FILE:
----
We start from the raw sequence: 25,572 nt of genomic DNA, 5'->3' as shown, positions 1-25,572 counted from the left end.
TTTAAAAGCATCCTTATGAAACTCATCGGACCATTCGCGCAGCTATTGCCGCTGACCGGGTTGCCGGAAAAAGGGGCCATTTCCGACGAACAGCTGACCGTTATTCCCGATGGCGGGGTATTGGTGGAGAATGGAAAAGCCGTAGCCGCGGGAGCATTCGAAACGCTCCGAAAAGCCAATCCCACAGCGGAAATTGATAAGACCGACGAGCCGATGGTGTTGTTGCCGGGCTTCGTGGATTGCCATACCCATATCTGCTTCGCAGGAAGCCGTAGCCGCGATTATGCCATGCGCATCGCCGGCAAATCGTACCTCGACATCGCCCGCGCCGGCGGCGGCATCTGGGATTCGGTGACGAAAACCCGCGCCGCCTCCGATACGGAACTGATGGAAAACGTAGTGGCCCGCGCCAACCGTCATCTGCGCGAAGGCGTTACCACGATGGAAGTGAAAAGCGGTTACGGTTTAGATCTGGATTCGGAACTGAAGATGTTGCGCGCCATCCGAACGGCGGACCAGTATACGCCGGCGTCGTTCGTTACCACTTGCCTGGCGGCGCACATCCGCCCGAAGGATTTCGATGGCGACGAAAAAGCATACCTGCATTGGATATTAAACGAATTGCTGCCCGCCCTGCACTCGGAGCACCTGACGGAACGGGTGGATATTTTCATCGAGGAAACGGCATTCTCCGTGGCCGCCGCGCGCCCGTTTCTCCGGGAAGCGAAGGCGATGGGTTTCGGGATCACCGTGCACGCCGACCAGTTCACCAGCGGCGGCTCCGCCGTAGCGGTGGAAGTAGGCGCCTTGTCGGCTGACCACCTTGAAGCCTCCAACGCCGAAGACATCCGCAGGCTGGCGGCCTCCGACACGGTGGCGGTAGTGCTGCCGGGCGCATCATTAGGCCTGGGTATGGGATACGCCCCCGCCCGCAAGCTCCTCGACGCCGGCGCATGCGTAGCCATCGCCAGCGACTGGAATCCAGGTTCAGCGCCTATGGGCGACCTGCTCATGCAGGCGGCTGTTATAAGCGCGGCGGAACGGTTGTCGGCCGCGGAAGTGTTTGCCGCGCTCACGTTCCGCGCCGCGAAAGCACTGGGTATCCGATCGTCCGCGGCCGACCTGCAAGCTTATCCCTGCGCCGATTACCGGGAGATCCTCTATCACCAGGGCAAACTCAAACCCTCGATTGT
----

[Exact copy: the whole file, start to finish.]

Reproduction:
We start from the raw sequence: 25,572 nt of genomic DNA, 5'->3' as shown, positions 1-25,572 counted from the left end.
TTTAAAAGCATCCTTATGAAACTCATCGGACCATTCGCGCAGCTATTGCCGCTGACCGGGTTGCCGGAAAAAGGGGCCATTTCCGACGAACAGCTGACCGTTATTCCCGATGGCGGGGTATTGGTGGAGAATGGAAAAGCCGTAGCCGCGGGAGCATTCGAAACGCTCCGAAAAGCCAATCCCACAGCGGAAATTGATAAGACCGACGAGCCGATGGTGTTGTTGCCGGGCTTCGTGGATTGCCATACCCATATCTGCTTCGCAGGAAGCCGTAGCCGCGATTATGCCATGCGCATCGCCGGCAAATCGTACCTCGACATCGCCCGCGCCGGCGGCGGCATCTGGGATTCGGTGACGAAAACCCGCGCCGCCTCCGATACGGAACTGATGGAAAACGTAGTGGCCCGCGCCAACCGTCATCTGCGCGAAGGCGTTACCACGATGGAAGTGAAAAGCGGTTACGGTTTAGATCTGGATTCGGAACTGAAGATGTTGCGCGCCATCCGAACGGCGGACCAGTATACGCCGGCGTCGTTCGTTACCACTTGCCTGGCGGCGCACATCCGCCCGAAGGATTTCGATGGCGACGAAAAAGCATACCTGCATTGGATATTAAACGAATTGCTGCCCGCCCTGCACTCGGAGCACCTGACGGAACGGGTGGATATTTTCATCGAGGAAACGGCATTCTCCGTGGCCGCCGCGCGCCCGTTTCTCCGGGAAGCGAAGGCGATGGGTTTCGGGATCACCGTGCACGCCGACCAGTTCACCAGCGGCGGCTCCGCCGTAGCGGTGGAAGTAGGCGCCTTGTCGGCTGACCACCTTGAAGCCTCCAACGCCGAAGACATCCGCAGGCTGGCGGCCTCCGACACGGTGGCGGTAGTGCTGCCGGGCGCATCATTAGGCCTGGGTATGGGATACGCCCCCGCCCGCAAGCTCCTCGACGCCGGCGCATGCGTAGCCATCGCCAGCGACTGGAATCCAGGTTCAGCGCCTATGGGCGACCTGCTCATGCAGGCGGCTGTTATAAGCGCGGCGGAACGGTTGTCGGCCGCGGAAGTGTTTGCCGCGCTCACGTTCCGCGCCGCGAAAGCACTGGGTATCCGATCGTCCGCGGCCGACCTGCAAGCTTATCCCTGCGCCGATTACCGGGAGATCCTCTATCACCAGGGCAAACTCAAACCCTCGATTGT